My friend Meg was successfully treated for thyroid cancer in her 30s, but at every annual checkup afterward she braced for bad news. At lunch after a recent visit with her doctor, she was wearing such a worried expression that we were prepared for the worst. Here’s what her doctor had said: “Meg, I think you’ve dodged a bullet. I don’t think that cancer is coming back.”
Good news! And yet the look on her face was not joy or even relief. Meg had been living year to year. Now, facing the prospect that she might go on living a long time, she felt completely unprepared. As she said, “What am I going to do for 40 years?”
It’s the question of the age–and the question of our age. My generation is the first to get a heads-up that many of us will be living longer than we ever imagined, many of us working into our 70s and living into our 90s. But what are we going to do? As Laura Carstensen, director of the Stanford Center on Longevity, notes, “The culture hasn’t had time to catch up. The enormity of this hasn’t hit people.”
Our midlives are lasting longer. What does midlife mean now? It used to be the beginning of a long glide into retirement, which many of us still look forward to. Unlike previous generations, who retired from something, my generation hopes to retire to something. Retirement is a word with new meanings–no longer a door marked EXIT. Think instead of a door that swings on a hinge, moving us forward to something new–though many if not most of us lack a ready answer for what that something is. Still, research has shown that people 50 and older are more active and vital in their outlook than 50-somethings were only 10 years ago! We share an inchoate feeling that there is something more.
Marc Freedman of Encore.org, which helps people pursue second acts for the greater good, says we’ve been blessed with a “bonus decade or two or three.” We still have options. And the Gen X-ers are not far behind–they started turning 50 in 2014.
The timing isn’t bad. A few years ago researchers discovered that, around the age of 40, people begin to experience a diminished sense of well-being. They were surprised to find this in men and women, rich and poor, all over the world. But the bigger surprise was what came next: around the age of 50, feelings of well-being begin to rise again–and keep on rising, well into the 70s. In the 21st century, 50 is the beginning of a new and aspirational time of life.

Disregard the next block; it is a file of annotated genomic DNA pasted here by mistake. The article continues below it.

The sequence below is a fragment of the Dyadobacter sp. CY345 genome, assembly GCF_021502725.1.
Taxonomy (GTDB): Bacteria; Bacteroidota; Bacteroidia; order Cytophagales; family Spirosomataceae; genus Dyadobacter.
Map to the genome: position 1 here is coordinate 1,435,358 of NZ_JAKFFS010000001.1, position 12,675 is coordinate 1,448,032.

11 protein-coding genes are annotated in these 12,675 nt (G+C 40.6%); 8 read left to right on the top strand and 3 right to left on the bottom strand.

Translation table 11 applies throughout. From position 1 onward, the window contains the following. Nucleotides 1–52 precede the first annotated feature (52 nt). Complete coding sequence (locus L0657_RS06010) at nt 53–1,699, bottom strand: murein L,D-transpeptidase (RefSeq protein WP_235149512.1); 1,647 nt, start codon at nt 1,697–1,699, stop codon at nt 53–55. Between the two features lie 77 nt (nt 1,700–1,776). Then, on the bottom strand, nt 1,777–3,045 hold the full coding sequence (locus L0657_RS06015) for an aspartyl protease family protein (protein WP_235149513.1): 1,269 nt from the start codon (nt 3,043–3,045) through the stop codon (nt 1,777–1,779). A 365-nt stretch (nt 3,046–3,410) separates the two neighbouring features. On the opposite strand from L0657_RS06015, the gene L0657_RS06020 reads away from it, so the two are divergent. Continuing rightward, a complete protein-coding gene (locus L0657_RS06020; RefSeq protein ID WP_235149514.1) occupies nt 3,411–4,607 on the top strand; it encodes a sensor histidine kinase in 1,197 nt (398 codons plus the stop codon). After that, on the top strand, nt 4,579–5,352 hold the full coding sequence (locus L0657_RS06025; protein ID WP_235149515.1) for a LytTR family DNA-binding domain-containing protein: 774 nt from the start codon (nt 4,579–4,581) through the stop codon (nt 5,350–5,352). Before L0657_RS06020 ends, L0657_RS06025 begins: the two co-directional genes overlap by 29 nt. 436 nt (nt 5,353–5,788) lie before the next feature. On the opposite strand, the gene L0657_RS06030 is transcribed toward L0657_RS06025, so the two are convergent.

We have all known inspiring individuals who have defied the stereotypes of aging to lead long, creative and productive lives, but until now that was perceived as the exception. You may be surprised to know that people over 55 represent the largest group of owners of new business startups. At a time when our own parents and grandparents expected to wind things down, 50 is now the era of the second wind.
That doesn’t mean it is going to be easy. Stanford’s Carstensen notes that with our new vitality come some pretty big questions. “Those of us living today have been handed a remarkable gift with no strings attached–an extra 30 years of life for the average person,” she says. “Now that gift is forcing us to answer a uniquely 21st century question: What are we going to do with our supersized lives?”
I don’t fashion myself an authority, but I have spent the past few years of my life traveling the nation talking to people who have reinvented themselves. Here are some common misconceptions you may have about reinvention: that you have to get it right the first time; that there is some more authentic “you” waiting to be revealed; that reinvention is a total makeover. Or that everyone has a passion to follow.
Based on my own experience, I’d endorse a couple of counterintuitive ideas instead: Trial and error are keys to growth and self-knowledge. Reinvention may require being reintroduced to yourself. Self-discovery may not be a requirement for reinvention, but it may be the payoff.
It’s been my personal observation that if there’s a secret to reinvention, it’s that there isn’t one, or rather, there isn’t only one. There are as many ways to do it as there are experts eager to guide us. As Bertolt Brecht put it, “The shortest line between two points can be a crooked line.”
For the lucky few, here’s a chance to reach toward a long-nurtured dream. For many, the way forward may feel like groping in the dark, as it did for me. Frankly, we are all making it up as we go along. But how reassuring to know we’re all in this together.
Pauley’s latest book, from which this article is adapted, is Your Life Calling: Reimagining the Rest of Your Life (Simon & Schuster)
This appears in the June 30, 2014 issue of TIME.
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